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Moscow sent new ship with heavy military equipment to support Assad regime

DAMASCUS, (BM) – A Russian cargo ship was photographed transiting the Bosphorus Strait towards the Mediterranean waters this week, as they continue to send military equipment to the government forces in Syria, learned BulgarianMilitary.com citing AMN.

Read more: BulgarianMilitary.com 24/7 – War in Syria: Who controls what and what happens

According to maritime observer, Yoruk Isik, the Saint Petersburg-based TGK-SPB’s Russian flag roro vessel, Sparta, which is owned by Ministry of Defense’s Oboronlogistika, transited the Bosphorus Strait en route to the Syrian port-city of Tartous.

Isik said the ship’s cargo was made up of military and technical supplies, which undoubtedly be delivered to the Syrian Armed Forces, who are currently in the process of preparing for a new offensive in the Idlib Governorate.

Since the Turkish military’s powerful attack on the Syrian Army’s positions in early March, the Russian Armed Forces have increased their supply shipments to the Arab Republic to replenish the equipment that was lost.

Among the Russian shipments most recently were tanks and armored personnel carriers (APC), which needed to be replaced because the SAA’s arsenal in northwestern Syria was either destroyed or badly damaged during the Turkish attack.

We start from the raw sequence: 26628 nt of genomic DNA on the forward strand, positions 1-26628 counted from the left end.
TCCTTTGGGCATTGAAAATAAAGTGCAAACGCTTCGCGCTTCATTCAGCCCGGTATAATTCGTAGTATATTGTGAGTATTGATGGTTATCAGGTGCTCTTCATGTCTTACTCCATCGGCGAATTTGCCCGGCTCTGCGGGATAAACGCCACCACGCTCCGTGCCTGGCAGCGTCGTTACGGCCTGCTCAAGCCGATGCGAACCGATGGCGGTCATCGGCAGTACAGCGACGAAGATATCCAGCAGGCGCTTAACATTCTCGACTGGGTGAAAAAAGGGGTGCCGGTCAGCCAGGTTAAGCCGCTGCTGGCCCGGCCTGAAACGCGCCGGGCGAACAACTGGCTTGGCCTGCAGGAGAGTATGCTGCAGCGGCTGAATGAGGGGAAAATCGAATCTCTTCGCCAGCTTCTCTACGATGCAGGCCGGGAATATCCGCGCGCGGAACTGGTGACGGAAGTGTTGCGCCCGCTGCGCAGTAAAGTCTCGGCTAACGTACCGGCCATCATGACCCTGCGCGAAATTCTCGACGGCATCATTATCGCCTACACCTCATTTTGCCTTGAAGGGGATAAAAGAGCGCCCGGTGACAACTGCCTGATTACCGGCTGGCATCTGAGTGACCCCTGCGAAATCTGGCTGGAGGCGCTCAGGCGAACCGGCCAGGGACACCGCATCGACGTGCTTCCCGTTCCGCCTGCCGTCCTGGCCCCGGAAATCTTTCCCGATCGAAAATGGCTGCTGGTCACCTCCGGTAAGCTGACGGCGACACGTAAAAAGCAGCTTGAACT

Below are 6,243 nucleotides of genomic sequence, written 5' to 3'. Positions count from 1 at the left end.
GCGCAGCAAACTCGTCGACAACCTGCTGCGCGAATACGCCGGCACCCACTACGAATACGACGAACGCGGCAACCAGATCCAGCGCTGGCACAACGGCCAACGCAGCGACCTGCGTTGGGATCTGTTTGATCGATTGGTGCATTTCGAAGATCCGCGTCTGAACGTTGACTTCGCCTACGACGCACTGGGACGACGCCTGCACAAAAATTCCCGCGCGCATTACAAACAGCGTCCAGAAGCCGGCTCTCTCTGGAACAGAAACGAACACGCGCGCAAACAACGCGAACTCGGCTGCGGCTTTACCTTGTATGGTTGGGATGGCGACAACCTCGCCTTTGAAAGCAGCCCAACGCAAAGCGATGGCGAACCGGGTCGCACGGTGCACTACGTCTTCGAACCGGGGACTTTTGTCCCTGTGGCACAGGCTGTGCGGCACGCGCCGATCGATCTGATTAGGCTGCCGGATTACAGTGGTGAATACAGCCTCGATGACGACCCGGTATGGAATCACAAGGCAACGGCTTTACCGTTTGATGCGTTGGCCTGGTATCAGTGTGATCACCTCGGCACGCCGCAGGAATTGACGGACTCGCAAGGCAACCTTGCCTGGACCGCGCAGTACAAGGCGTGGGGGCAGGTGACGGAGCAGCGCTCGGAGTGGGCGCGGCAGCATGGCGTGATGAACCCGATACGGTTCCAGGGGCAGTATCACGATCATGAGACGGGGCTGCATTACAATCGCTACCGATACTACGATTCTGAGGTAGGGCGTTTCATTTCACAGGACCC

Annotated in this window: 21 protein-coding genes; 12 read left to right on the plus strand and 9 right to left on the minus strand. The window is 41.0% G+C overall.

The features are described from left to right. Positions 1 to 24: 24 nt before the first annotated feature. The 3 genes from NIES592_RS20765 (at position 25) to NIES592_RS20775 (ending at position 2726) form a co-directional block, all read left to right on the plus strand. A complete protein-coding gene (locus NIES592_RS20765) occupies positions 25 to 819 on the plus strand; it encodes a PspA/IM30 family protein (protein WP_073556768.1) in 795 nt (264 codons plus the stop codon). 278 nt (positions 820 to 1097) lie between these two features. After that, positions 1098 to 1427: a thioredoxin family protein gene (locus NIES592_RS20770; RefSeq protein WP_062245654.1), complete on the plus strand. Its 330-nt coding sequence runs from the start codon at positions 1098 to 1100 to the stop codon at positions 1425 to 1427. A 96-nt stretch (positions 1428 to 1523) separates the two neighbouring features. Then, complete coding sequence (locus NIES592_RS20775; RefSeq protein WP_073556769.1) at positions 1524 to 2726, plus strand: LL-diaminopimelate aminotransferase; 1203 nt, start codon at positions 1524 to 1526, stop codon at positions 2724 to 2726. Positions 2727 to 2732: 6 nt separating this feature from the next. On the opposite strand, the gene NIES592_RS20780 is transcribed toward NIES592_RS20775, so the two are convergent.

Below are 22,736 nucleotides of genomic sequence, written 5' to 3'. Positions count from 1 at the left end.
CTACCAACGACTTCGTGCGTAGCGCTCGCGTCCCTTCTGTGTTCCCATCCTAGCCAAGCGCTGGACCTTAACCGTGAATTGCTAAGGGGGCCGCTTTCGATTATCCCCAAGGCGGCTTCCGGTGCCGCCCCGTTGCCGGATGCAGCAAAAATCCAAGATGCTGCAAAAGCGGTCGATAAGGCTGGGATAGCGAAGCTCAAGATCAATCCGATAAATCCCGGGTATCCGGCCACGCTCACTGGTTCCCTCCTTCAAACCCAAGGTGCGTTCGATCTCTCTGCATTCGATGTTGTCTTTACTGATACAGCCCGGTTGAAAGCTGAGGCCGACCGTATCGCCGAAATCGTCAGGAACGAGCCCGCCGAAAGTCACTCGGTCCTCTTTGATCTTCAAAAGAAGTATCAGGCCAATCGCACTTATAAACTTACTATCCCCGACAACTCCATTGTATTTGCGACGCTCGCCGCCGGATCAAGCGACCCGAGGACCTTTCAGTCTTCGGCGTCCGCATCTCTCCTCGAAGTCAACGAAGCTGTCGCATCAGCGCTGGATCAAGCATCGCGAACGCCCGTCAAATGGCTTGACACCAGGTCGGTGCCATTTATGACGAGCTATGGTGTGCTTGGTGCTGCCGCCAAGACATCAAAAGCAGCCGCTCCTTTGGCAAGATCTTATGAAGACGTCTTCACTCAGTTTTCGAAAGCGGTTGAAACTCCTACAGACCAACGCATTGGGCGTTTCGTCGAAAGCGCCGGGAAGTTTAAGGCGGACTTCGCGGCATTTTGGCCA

Background

In February, Turkey lost at least 62 troops killed in Syria, nearly 100 soldiers were wounded, dozens of Turkish armored vehicles were destroyed and more than ten drones, including drone, were shot down. Washington has repeatedly accused Moscow of involvement in the deaths of Turkish soldiers, Russia rejects these allegations.

In early March, the presidents of Russia and Turkey, Vladimir Putin and Recep Tayyip Erdogan, concluded an agreement according to which a ceasefire came into force in the Idlib de-escalation zone.

Syrian President Bashar al-Assad later said that if the US and Turkish military did not leave the country, Damascus would be able to use force.

The reason for the Russian-Turkish negotiations was a sharp aggravation of the situation in Idlib, where in January a large-scale offensive by the Syrian army against the positions of the armed opposition and terrorists began.

Government forces recaptured nearly half of the Idlib de-escalation zone and left behind a number of Turkish observation posts. After that, Ankara sharply increased its military contingent in the region and launched the operation “Spring Shield” to push the Syrian troops. Turkey is also supported by militants loyal to it.

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